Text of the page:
Xi'an and Shaanxi Province
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Kentucky Horse Park
International Museum of the Horse
The Millennium's First Great
Imperial China, organized by the Kentucky Horse Park's International Museum of the Horse in Lexington and seen by thousands of visitors during the spring and summer of 2000, was the first exhibition ever to explore the role of
the horse in more than 3,000 years of Chinese history and culture. Far more than just an
equestrian history, the more than 350 priceless artifacts not only illuminated
the horse's significance in art, warfare, leisure activities, and sport,
but also showed how this interaction affected the overall culture.
Beginning with the Western Zhou Dynasty
(1027-771 BC) and covering all subsequent dynasties through the Qing
(1644-1911), the world-exclusive exhibition contained many artifacts
never before seen outside of China. All of the art and artifacts were selected from the collections of museums throughout
Shaanxi Province, capital of China for more than a millennium and home of the terra-cotta army of China's first emperor.
- Two chariots from the Western Zhou
and Western Han dynasties (206 BC-9 AD) were restored specifically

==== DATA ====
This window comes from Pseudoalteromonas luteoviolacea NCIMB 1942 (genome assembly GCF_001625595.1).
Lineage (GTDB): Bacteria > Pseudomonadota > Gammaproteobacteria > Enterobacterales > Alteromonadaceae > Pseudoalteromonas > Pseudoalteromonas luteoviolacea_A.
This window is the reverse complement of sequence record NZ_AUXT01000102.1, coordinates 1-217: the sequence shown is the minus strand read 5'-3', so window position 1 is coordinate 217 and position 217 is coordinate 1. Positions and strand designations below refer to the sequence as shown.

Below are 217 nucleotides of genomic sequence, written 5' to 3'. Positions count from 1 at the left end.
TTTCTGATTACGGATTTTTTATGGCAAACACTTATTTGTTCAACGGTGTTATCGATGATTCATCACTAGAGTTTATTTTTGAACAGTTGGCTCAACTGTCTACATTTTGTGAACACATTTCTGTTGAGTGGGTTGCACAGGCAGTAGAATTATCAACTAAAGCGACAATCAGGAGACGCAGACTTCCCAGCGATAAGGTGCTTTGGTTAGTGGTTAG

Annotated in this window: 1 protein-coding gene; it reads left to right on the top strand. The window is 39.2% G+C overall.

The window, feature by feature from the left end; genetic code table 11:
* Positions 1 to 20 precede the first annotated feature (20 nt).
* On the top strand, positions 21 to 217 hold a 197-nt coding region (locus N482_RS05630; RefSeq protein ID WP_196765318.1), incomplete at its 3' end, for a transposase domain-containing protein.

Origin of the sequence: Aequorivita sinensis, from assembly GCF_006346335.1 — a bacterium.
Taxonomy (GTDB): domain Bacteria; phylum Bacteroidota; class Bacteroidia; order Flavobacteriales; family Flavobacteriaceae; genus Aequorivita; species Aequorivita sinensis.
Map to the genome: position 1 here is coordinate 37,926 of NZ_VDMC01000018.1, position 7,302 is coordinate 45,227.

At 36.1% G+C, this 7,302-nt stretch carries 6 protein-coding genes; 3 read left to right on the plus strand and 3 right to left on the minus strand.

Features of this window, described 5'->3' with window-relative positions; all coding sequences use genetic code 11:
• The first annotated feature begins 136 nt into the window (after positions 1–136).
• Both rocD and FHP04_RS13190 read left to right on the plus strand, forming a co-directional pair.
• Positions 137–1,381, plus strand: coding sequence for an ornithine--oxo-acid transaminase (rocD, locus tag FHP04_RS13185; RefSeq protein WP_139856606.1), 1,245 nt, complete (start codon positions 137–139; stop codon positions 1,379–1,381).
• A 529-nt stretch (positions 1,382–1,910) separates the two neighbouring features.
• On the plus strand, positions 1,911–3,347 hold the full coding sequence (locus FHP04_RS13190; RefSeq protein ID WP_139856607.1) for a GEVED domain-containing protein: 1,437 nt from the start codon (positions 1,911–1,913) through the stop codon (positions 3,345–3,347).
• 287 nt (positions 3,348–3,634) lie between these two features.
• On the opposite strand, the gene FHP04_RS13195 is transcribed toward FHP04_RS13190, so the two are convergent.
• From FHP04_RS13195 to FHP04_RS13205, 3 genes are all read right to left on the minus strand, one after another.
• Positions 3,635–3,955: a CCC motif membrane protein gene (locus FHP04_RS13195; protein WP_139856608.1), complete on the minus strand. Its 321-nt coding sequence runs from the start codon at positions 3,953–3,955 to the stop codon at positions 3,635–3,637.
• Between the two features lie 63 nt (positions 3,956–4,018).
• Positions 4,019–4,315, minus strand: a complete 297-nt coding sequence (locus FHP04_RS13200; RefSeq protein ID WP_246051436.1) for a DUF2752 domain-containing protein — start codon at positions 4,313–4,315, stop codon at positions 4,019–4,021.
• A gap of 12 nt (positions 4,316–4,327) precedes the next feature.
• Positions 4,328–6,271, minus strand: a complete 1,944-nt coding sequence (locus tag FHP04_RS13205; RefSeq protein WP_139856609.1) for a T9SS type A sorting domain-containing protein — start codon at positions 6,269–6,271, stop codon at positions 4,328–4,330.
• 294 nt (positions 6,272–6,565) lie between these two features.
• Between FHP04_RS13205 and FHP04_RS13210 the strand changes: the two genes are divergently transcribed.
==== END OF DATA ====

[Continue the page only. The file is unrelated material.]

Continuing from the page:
for Imperial China. The bronze Han chariot is elaborately
inlaid with gold and will undoubtedly be declared a National Treasure
upon its return to China.
An outstanding selection of Western Zhou bronze artifacts depicting items used both in everyday life and in the equestrian culture of
- 12 life-size figures from the terra-cotta
army of China's first emperor, Qin Shi Huang. A complete war chariot,
including four horses, driver, and two flanking guards, were
reassembled and presented to visitors. Also included from this
period: a cavalry soldier leading a horse, one of the emperor's
stable boys, a kneeling archer, and one of the army's seven generals.
- Many jade, gold, and terra-cotta figures
representing the Han Dynasty.
- One of the largest collections of the Tang
Dynasty's (618-907 AD) world-famous tri-colored equestrian figures
ever shown outside of China.
- A representative collection of gold, jade,
terra-cotta, and porcelain figures from all dynasties from the Tang
to the fall of the last Imperial court in 1911.
- Number of artifacts: 358
- Value of artifacts: Approximately $100,000,000.
- The significance of the horse in the unification of China.
- Exchanges of equestrian culture with the
Western world via the Silk Road.
- Mystical significance of the horse in ancient
- Significant Chinese advancements in horse
harnessing and accoutrements.
- The horse in Chinese art.
- The use of the horse in leisure activities
during the Tang Dynasty. Topics include the "Emperor's dancing
horses," hunting from horseback, and the introduction of polo
- The Mongol influence on Chinese equestrian